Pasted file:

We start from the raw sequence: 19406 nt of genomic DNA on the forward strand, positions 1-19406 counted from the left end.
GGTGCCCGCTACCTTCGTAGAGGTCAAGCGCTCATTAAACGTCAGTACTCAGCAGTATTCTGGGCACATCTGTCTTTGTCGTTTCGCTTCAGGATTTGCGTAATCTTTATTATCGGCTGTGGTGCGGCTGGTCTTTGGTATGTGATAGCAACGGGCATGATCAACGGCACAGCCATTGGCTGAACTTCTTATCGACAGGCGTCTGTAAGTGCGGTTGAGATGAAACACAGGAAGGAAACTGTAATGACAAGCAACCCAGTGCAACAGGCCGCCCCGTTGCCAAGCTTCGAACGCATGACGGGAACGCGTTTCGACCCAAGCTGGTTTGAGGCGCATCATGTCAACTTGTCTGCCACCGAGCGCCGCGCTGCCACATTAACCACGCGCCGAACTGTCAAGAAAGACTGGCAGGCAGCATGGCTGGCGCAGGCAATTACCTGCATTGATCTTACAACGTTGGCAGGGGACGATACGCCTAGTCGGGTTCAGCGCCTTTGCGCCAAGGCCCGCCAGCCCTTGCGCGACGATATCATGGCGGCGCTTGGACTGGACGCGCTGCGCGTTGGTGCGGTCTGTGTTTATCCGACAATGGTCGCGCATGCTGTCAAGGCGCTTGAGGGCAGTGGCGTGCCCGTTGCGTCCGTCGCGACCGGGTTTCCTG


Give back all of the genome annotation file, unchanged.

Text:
We start from the raw sequence: 19406 nt of genomic DNA on the forward strand, positions 1-19406 counted from the left end.
GGTGCCCGCTACCTTCGTAGAGGTCAAGCGCTCATTAAACGTCAGTACTCAGCAGTATTCTGGGCACATCTGTCTTTGTCGTTTCGCTTCAGGATTTGCGTAATCTTTATTATCGGCTGTGGTGCGGCTGGTCTTTGGTATGTGATAGCAACGGGCATGATCAACGGCACAGCCATTGGCTGAACTTCTTATCGACAGGCGTCTGTAAGTGCGGTTGAGATGAAACACAGGAAGGAAACTGTAATGACAAGCAACCCAGTGCAACAGGCCGCCCCGTTGCCAAGCTTCGAACGCATGACGGGAACGCGTTTCGACCCAAGCTGGTTTGAGGCGCATCATGTCAACTTGTCTGCCACCGAGCGCCGCGCTGCCACATTAACCACGCGCCGAACTGTCAAGAAAGACTGGCAGGCAGCATGGCTGGCGCAGGCAATTACCTGCATTGATCTTACAACGTTGGCAGGGGACGATACGCCTAGTCGGGTTCAGCGCCTTTGCGCCAAGGCCCGCCAGCCCTTGCGCGACGATATCATGGCGGCGCTTGGACTGGACGCGCTGCGCGTTGGTGCGGTCTGTGTTTATCCGACAATGGTCGCGCATGCTGTCAAGGCGCTTGAGGGCAGTGGCGTGCCCGTTGCGTCCGTCGCGACCGGGTTTCCTG